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How I Found an Affordable Apartment on the Upper West Side of Manhattan without Really Trying


                                   by Deirdre Donovan


Charles Gross' new one-man play How I Found an Affordable Apartment on the Upper West Side of Manhattan without Really Trying is a delightful journey through the mind and heart of its author.  Written and performed by Gross, and presented as part of the United Solo Festival 2019, it is an autobiographical play that is as delicious as a fresh bagel with a schmear of cream cheese.


Directed by Miriam Liba Gross (Yes, she is the playwright’s daughter!) with Leslie (Hoban) Blake as creative consultant, it served as the perfect antidote for theatergoers who have grown weary of watching ponderous plays that stretch on forever.


Based on Gross’ book of the same title, it invites theatergoers to time-travel with the actor-playwright, on the cusp of his 30th birthday, and how he actually found living quarters in the Big Apple that fit his budget.  Nostalgia rules here.  Gross rewinds the decades back to pre-Giuliani Manhattan when crime was still up, Blockbuster video stores were still blinking their garish neon lights in the neighborhood, and reasonably priced apartments were rare as hen’s teeth. 


Although the promotional blurb in the program describes his monologue as a “Spalding Gray-meets-Jerry Seinfeld take on life in little old New York in the 1990s,” I would add that some of his jokes have a Neil Simon-esque flavorTake his opening line:  “I was born on a small island off the coast of New Jersey, more commonly known as Manhattan.”  Indeed, Simon himself would approve.


A true raconteur, Gross neatly encapsulates his family’s migration out of Manhattan, to Riverdale, and then on to Bergen County, New Jersey.  He good-naturedly adds that his childhood and young adulthood passed quite happily in the Garden State, thank you.  But his story gains more edge when Gross confides to the audience that on the cusp of his 30th birthday, he decided to move out of his parents’ home in Englewood, New Jersey, and find an affordable apartment in Manhattan.


Gross painted a portrait of Gotham that smacked of reality, providing you not only  go with its socio-political backdrop but the hot spots of the day.   Or as Gross puts it:  “It was February 1990 when Clinton was Hell’s Kitchen, Dumbo was an elephant, and CBGB was a club not a franchise.” 


Gross didn’t have immediate success.  But he did learn that no two rentals advertised were alike.  A sampling of his search?   The first apartment he described bordered on the absurd.  It was being leased by a “good doctor” for $750 on West 96th Street.  The problem, however, was that Gross wouldn’t be able to set foot in it until after the doctor finished seeing patients at 8pm on weekdays.  Although the doctor pointed out that his examining table would make a good bed and had romantic possibilities (Don’t ask!), Gross passed on the bargain, even though the doctor told him he could occupy his office on weekends round the clock.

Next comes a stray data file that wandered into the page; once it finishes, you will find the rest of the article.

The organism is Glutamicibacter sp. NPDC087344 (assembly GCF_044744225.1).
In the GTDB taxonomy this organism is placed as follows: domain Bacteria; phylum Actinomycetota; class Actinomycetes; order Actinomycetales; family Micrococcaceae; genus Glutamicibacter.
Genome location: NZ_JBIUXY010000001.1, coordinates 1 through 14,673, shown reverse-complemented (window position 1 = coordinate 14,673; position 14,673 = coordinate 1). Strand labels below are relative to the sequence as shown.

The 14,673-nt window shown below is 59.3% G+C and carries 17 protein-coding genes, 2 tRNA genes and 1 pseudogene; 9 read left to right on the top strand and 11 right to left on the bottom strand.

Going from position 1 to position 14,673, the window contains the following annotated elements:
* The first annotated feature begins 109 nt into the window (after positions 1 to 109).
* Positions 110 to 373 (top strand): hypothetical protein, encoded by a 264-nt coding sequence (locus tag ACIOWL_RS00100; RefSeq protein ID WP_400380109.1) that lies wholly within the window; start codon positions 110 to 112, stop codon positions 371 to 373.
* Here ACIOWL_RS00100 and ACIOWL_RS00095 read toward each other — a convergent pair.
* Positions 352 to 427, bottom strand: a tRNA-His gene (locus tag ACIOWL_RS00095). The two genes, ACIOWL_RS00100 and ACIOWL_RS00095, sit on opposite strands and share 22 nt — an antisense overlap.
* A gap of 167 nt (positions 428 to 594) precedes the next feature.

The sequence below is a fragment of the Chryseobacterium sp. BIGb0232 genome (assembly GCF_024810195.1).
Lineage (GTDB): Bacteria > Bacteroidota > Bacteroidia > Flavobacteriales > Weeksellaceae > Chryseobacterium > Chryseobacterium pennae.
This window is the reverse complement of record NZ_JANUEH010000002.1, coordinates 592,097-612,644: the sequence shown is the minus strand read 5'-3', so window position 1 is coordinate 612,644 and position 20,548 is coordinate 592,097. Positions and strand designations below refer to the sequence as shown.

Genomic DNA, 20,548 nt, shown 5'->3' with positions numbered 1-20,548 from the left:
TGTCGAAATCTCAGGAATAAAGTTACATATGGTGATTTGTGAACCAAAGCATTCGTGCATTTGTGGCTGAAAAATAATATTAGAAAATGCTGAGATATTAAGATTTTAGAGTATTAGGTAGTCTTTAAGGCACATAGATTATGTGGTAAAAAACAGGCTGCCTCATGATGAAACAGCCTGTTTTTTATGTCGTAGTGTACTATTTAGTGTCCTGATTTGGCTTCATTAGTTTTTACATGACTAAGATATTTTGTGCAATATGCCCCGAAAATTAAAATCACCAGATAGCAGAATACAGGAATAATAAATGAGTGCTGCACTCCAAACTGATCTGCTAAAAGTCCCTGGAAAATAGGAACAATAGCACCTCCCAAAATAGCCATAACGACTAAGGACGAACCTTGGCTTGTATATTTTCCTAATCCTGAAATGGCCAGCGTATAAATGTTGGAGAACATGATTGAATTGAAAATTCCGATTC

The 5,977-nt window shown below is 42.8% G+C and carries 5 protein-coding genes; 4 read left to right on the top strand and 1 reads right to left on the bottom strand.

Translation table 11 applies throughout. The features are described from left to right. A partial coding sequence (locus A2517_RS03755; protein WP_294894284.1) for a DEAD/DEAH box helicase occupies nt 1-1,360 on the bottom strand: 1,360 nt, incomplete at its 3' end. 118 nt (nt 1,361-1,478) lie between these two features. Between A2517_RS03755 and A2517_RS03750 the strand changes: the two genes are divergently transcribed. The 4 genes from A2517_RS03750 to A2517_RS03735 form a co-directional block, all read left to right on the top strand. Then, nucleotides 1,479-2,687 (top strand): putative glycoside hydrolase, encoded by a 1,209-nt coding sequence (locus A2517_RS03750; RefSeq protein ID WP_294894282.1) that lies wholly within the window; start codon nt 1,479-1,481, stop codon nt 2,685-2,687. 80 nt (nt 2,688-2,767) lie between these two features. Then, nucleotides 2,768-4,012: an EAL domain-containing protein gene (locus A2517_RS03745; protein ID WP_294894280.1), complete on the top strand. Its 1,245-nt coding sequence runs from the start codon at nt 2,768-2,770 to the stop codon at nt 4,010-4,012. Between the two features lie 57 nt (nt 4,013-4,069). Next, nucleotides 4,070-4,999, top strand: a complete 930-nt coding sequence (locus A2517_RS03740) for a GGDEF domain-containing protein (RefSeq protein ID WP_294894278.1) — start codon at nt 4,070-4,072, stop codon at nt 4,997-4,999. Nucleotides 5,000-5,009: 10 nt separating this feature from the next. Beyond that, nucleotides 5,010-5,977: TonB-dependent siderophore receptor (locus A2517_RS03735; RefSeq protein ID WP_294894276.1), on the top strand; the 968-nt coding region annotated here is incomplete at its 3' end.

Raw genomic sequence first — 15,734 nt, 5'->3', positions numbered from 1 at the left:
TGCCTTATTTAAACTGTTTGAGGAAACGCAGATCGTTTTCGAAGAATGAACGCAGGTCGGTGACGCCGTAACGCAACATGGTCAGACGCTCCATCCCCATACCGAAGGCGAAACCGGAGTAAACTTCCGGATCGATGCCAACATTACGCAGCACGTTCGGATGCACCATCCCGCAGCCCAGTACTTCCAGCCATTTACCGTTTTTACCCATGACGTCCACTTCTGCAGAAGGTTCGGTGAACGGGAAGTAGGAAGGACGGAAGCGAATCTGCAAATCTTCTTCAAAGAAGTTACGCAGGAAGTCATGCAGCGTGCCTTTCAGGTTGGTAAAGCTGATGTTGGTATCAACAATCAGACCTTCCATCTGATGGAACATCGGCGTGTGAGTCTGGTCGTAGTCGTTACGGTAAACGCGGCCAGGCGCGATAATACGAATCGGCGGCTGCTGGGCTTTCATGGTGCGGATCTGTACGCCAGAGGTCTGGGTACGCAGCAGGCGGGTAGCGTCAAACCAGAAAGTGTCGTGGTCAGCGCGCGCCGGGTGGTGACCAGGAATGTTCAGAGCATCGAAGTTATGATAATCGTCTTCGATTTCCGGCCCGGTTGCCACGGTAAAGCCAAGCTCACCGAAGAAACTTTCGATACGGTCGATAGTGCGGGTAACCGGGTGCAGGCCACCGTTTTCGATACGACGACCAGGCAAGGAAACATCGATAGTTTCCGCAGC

Fortunately, the third listing on West 96th  Street proved to be just right.  Although I refuse to be a spoiler, Gross leveled with the audience at this point in the narrative, noting that the immediate appearance of an attractive young woman in the building’s elevator enroute to the laundry room helped him to sign the lease.  He also confessed that after moving in, he unabashedly bought 6 months supply of laundry detergent and fabric softener.  Yes, his mother would be proud.



Each anecdote seeds the next.  And you eventually get a snapshot of Gross as a young professional in real-estate who moonlighted as theater critic.  While the narrative starts with his tenacious search for a Manhattan apartment, it segues to include his fierce determination to keep his 1979 Oldsmobile Cutlass Supreme (aka as Kid) in Manhattan.  His tales about his Cutlass, in fact, gets some of the best laughs in the show.  And after he became engaged to his sweetheart (and eventual wife) Margie, he shared that his car prompted a jealous outburst from her one day:  “You care about that car more than you car about me.”  He reassured her that he cared just as much about her as he cared about the Cutlass.   According to Gross, his fiancée didn’t talk to him for weeks.


If ever there was a production to which the “less is more” principle applied, How to Find an Affordable Apartment would be it.   The Studio Theatres’ intimate stage was swept bare, except for a stool and a few scattered chairs for our narrator to sit upon as he spun his narrative.  And the lights were just enough to illuminate Gross’ animated facial expressions and expressive body language throughout.


What is truly astonishing about his show is that Gross performed it cold with no preview performances at all.  Yet he delivered it with warmth, energy, and unmistakable sincerity.


Gross is best-known of course as the creator and co-host of “Two on the Aisle” that can be viewed on Manhattan Neighborhood Network and YouTube.  He also is the former theater and film critic for “The Palisades Papers” in New Jersey and has written for various other publications.  Indeed, you can only admire Gross’ gutsiness and nerve for crossing over to the other side of the footlights.


Whether Gross’ foray into acting at the United Solo Festival 2019 will lead to other theatrical projects is anybody’s guess.  But whatever the sequel might be, one can only wish him well.


One performance only, October 10th, 2019

Theatre Row, at the Studio Theatre

410 West 42nd. Street, Manhattan

For more information on upcoming shows in the festival, visit